| Quote #10
We laid him as comfortably as we could on a mattress of life jackets and kept him warm. I thought it was all for nothing. I couldn't believe a human being could survive so much pain, so much butchery. Throughout the evening and night he moaned, and his breathing was harsh and uneven. He had fits of agitated delirium. I expected him to die during the night. (3.99.248)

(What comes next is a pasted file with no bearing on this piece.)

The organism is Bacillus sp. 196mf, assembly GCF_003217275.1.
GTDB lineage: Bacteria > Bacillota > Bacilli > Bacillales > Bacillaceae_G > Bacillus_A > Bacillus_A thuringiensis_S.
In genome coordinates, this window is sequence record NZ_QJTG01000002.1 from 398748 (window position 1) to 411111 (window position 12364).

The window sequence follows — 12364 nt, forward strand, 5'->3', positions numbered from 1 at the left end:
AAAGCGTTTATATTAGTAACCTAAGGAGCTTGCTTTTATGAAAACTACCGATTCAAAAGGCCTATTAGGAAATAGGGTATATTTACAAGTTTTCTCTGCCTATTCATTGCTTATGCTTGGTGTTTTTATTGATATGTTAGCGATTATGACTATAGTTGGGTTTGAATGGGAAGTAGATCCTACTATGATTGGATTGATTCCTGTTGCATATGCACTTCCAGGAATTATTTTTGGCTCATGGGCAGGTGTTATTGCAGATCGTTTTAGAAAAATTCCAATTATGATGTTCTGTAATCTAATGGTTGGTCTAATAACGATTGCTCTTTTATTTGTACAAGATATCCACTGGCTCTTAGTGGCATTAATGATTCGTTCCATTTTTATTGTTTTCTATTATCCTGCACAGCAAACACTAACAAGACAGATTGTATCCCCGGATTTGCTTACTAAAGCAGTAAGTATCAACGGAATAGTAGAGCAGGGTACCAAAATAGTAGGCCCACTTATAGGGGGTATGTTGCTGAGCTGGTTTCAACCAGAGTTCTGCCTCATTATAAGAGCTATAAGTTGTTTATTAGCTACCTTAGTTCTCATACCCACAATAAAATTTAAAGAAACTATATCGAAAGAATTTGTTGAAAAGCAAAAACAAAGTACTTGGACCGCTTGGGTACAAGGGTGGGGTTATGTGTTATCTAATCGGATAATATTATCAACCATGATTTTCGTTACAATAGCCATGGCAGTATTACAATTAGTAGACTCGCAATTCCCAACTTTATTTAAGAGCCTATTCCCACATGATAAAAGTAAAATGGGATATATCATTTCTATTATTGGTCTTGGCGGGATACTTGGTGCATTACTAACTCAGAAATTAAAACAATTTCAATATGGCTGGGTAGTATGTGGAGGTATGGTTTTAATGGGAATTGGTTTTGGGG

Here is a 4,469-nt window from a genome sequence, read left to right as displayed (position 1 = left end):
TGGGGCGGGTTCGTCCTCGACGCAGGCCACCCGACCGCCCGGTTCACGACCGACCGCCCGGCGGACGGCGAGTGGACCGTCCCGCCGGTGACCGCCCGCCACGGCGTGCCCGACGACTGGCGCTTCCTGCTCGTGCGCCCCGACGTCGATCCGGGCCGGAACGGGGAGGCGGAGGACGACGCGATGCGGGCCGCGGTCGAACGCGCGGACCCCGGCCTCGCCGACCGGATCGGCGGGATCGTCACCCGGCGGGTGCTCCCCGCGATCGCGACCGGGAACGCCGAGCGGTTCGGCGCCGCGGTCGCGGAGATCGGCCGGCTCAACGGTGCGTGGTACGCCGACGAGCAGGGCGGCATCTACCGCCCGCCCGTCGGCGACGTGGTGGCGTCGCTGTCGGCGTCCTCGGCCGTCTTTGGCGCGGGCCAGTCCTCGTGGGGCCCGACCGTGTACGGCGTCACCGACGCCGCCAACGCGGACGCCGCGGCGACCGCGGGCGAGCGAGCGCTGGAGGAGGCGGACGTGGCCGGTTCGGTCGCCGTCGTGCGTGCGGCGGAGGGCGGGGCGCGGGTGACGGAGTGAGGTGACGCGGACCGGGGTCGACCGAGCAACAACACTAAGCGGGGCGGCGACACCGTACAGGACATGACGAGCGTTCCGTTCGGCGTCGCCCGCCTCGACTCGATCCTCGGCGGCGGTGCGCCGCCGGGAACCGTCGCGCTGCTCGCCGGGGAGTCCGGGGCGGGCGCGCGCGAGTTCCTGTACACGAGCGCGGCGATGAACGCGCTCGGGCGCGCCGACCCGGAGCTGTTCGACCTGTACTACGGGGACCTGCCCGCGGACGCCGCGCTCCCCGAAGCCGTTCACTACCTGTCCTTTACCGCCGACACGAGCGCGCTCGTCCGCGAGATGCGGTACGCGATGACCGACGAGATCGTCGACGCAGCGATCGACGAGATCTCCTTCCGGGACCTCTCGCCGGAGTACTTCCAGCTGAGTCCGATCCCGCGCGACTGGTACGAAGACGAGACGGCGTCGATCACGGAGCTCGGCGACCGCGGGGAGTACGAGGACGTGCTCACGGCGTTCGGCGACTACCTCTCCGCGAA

Like Mr. Okamoto and Mr. Chiba, we at Shmoop think Pi's second story is horrific and gruesome. But it's worth noting that in both Pi's stories extreme pain and suffering lead to madness. In some books, madness sneaks up on a character, or the character was always mad and the reader doesn't realize it until the end. But in Life of Pi madness happens after traumatic events; it's brought on by hunger or thirst. Every animal may have a mischievous, healthy streak of madness (1.10.2), but the heavy-duty delusions show up during or after great suffering. Does Pi learn anything from his worst episodes? Do Pi's delusions still communicate a sort of truth?